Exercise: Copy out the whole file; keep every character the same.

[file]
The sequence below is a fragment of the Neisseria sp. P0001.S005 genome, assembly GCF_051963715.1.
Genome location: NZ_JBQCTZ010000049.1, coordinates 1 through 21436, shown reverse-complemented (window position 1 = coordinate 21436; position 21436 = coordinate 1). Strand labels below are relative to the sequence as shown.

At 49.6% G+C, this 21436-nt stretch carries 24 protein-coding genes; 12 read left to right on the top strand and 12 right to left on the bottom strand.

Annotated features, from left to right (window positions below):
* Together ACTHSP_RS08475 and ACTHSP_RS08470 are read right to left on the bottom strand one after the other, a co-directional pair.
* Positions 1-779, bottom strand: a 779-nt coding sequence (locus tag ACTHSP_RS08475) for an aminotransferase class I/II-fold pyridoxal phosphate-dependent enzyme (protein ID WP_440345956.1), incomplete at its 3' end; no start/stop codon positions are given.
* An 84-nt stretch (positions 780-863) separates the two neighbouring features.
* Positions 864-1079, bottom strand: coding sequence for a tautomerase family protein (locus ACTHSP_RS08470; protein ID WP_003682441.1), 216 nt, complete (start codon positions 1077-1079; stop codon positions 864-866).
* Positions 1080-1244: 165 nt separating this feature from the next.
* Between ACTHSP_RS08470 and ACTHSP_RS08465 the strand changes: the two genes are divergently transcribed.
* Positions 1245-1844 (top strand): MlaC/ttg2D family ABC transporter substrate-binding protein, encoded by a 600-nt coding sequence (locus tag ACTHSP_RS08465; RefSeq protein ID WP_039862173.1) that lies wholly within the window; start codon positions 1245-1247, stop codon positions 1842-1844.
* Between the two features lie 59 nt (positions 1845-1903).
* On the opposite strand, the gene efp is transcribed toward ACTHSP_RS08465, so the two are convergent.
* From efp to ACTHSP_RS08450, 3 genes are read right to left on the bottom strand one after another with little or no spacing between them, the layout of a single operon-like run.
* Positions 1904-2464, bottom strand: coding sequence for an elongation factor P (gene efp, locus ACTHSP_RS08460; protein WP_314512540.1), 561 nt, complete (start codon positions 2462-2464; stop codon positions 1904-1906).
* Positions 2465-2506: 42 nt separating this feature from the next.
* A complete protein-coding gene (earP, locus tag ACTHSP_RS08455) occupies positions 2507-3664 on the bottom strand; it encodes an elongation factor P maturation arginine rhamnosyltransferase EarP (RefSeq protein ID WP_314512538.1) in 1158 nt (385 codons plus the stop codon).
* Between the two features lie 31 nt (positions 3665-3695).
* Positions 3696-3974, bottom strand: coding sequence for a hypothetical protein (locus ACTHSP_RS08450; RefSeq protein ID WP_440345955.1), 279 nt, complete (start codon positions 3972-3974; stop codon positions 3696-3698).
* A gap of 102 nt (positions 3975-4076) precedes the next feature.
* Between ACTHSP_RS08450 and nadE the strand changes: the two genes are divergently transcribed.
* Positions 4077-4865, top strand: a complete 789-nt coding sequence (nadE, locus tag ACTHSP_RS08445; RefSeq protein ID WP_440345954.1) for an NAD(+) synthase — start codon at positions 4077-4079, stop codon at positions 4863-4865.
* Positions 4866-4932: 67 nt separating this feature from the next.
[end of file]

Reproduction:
The sequence below is a fragment of the Neisseria sp. P0001.S005 genome, assembly GCF_051963715.1.
Genome location: NZ_JBQCTZ010000049.1, coordinates 1 through 21436, shown reverse-complemented (window position 1 = coordinate 21436; position 21436 = coordinate 1). Strand labels below are relative to the sequence as shown.

At 49.6% G+C, this 21436-nt stretch carries 24 protein-coding genes; 12 read left to right on the top strand and 12 right to left on the bottom strand.

Annotated features, from left to right (window positions below):
* Together ACTHSP_RS08475 and ACTHSP_RS08470 are read right to left on the bottom strand one after the other, a co-directional pair.
* Positions 1-779, bottom strand: a 779-nt coding sequence (locus tag ACTHSP_RS08475) for an aminotransferase class I/II-fold pyridoxal phosphate-dependent enzyme (protein ID WP_440345956.1), incomplete at its 3' end; no start/stop codon positions are given.
* An 84-nt stretch (positions 780-863) separates the two neighbouring features.
* Positions 864-1079, bottom strand: coding sequence for a tautomerase family protein (locus ACTHSP_RS08470; protein ID WP_003682441.1), 216 nt, complete (start codon positions 1077-1079; stop codon positions 864-866).
* Positions 1080-1244: 165 nt separating this feature from the next.
* Between ACTHSP_RS08470 and ACTHSP_RS08465 the strand changes: the two genes are divergently transcribed.
* Positions 1245-1844 (top strand): MlaC/ttg2D family ABC transporter substrate-binding protein, encoded by a 600-nt coding sequence (locus tag ACTHSP_RS08465; RefSeq protein ID WP_039862173.1) that lies wholly within the window; start codon positions 1245-1247, stop codon positions 1842-1844.
* Between the two features lie 59 nt (positions 1845-1903).
* On the opposite strand, the gene efp is transcribed toward ACTHSP_RS08465, so the two are convergent.
* From efp to ACTHSP_RS08450, 3 genes are read right to left on the bottom strand one after another with little or no spacing between them, the layout of a single operon-like run.
* Positions 1904-2464, bottom strand: coding sequence for an elongation factor P (gene efp, locus ACTHSP_RS08460; protein WP_314512540.1), 561 nt, complete (start codon positions 2462-2464; stop codon positions 1904-1906).
* Positions 2465-2506: 42 nt separating this feature from the next.
* A complete protein-coding gene (earP, locus tag ACTHSP_RS08455) occupies positions 2507-3664 on the bottom strand; it encodes an elongation factor P maturation arginine rhamnosyltransferase EarP (RefSeq protein ID WP_314512538.1) in 1158 nt (385 codons plus the stop codon).
* Between the two features lie 31 nt (positions 3665-3695).
* Positions 3696-3974, bottom strand: coding sequence for a hypothetical protein (locus ACTHSP_RS08450; RefSeq protein ID WP_440345955.1), 279 nt, complete (start codon positions 3972-3974; stop codon positions 3696-3698).
* A gap of 102 nt (positions 3975-4076) precedes the next feature.
* Between ACTHSP_RS08450 and nadE the strand changes: the two genes are divergently transcribed.
* Positions 4077-4865, top strand: a complete 789-nt coding sequence (nadE, locus tag ACTHSP_RS08445; RefSeq protein ID WP_440345954.1) for an NAD(+) synthase — start codon at positions 4077-4079, stop codon at positions 4863-4865.
* Positions 4866-4932: 67 nt separating this feature from the next.